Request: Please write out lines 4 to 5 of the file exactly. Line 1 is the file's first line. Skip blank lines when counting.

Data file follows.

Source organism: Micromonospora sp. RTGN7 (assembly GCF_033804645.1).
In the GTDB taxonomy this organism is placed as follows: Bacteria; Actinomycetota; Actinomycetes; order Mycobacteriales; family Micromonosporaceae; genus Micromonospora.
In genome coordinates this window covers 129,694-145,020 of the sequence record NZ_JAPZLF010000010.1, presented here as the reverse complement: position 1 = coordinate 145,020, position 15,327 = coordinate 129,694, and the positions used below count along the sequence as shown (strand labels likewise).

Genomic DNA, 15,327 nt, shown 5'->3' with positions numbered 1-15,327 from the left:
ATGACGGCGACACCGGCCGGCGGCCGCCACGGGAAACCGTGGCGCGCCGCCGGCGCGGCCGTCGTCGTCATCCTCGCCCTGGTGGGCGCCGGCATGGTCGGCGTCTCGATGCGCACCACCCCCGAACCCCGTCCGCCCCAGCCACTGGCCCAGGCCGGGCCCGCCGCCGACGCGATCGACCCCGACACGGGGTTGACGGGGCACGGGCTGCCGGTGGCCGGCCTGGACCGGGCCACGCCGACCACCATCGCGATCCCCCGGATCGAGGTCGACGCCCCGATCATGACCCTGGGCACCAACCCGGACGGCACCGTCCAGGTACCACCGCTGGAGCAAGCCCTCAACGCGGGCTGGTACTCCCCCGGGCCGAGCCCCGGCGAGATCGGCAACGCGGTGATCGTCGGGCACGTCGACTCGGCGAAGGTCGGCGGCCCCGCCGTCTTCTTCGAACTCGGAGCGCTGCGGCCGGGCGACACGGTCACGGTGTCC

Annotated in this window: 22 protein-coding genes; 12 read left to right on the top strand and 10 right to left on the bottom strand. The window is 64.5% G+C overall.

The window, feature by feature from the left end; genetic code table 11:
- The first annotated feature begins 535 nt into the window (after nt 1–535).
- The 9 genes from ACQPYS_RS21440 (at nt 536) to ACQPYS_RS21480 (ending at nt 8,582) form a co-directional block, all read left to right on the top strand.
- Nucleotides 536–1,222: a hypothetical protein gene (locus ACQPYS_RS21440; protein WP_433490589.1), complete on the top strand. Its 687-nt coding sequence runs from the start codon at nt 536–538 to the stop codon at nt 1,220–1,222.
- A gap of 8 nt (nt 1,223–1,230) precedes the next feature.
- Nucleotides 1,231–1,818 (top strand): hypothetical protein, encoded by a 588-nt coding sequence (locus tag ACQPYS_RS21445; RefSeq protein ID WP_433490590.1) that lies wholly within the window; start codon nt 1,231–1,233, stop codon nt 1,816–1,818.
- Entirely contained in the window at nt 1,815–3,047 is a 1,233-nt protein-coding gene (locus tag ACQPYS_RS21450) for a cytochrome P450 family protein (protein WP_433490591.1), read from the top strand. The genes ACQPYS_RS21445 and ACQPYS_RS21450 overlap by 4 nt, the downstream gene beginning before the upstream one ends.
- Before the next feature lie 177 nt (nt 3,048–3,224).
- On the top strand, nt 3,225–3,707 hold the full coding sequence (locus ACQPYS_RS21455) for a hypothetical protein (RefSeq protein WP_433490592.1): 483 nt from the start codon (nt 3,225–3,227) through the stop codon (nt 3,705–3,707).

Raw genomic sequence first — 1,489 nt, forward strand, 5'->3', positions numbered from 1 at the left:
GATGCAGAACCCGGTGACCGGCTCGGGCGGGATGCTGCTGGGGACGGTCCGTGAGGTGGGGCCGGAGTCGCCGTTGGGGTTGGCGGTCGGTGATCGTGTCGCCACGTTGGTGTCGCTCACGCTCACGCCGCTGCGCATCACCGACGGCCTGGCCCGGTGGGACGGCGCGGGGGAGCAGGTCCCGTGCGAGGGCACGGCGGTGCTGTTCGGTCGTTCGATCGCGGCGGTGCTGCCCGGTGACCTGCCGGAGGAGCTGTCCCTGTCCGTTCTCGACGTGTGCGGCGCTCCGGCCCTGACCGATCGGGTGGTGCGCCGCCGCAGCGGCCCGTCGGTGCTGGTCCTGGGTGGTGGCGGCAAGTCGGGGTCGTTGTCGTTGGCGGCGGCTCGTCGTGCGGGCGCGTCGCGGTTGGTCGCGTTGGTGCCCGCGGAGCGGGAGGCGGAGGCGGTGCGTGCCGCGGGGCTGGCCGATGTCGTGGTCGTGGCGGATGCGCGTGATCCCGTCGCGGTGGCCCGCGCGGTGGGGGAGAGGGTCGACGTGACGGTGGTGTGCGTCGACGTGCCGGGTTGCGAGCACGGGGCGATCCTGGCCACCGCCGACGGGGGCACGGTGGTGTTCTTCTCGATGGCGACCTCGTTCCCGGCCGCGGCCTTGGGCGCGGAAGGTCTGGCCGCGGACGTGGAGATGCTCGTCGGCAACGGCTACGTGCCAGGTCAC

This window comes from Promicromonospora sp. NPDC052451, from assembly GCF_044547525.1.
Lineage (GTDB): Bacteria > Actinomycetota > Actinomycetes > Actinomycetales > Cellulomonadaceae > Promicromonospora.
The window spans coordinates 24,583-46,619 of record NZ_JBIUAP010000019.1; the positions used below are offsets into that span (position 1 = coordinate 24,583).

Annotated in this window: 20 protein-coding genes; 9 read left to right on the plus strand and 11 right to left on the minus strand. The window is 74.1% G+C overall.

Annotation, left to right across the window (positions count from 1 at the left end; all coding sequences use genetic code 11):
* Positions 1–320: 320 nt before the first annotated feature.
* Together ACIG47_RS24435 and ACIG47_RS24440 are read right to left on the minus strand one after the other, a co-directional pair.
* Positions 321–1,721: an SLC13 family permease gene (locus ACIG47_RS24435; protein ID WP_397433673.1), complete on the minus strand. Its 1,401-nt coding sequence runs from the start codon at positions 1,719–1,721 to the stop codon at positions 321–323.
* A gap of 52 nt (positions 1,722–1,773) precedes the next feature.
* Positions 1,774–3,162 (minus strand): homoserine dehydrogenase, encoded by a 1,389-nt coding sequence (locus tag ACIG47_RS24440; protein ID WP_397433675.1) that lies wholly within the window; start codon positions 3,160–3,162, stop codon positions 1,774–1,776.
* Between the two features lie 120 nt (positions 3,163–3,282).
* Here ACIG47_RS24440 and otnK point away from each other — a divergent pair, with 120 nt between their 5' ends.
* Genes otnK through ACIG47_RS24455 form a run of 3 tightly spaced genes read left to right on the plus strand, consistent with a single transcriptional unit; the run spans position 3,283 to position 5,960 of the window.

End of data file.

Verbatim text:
Genomic DNA, 15,327 nt, shown 5'->3' with positions numbered 1-15,327 from the left:
ATGACGGCGACACCGGCCGGCGGCCGCCACGGGAAACCGTGGCGCGCCGCCGGCGCGGCCGTCGTCGTCATCCTCGCCCTGGTGGGCGCCGGCATGGTCGGCGTCTCGATGCGCACCACCCCCGAACCCCGTCCGCCCCAGCCACTGGCCCAGGCCGGGCCCGCCGCCGACGCGATCGACCCCGACACGGGGTTGACGGGGCACGGGCTGCCGGTGGCCGGCCTGGACCGGGCCACGCCGACCACCATCGCGATCCCCCGGATCGAGGTCGACGCCCCGATCATGACCCTGGGCACCAACCCGGACGGCACCGTCCAGGTACCACCGCTGGAGCAAGCCCTCAACGCGGGCTGGTACTCCCCCGGGCCGAGCCCCGGCGAGATCGGCAACGCGGTGATCGTCGGGCACGTCGACTCGGCGAAGGTCGGCGGCCCCGCCGTCTTCTTCGAACTCGGAGCGCTGCGGCCGGGCGACACGGTCACGGTGTCC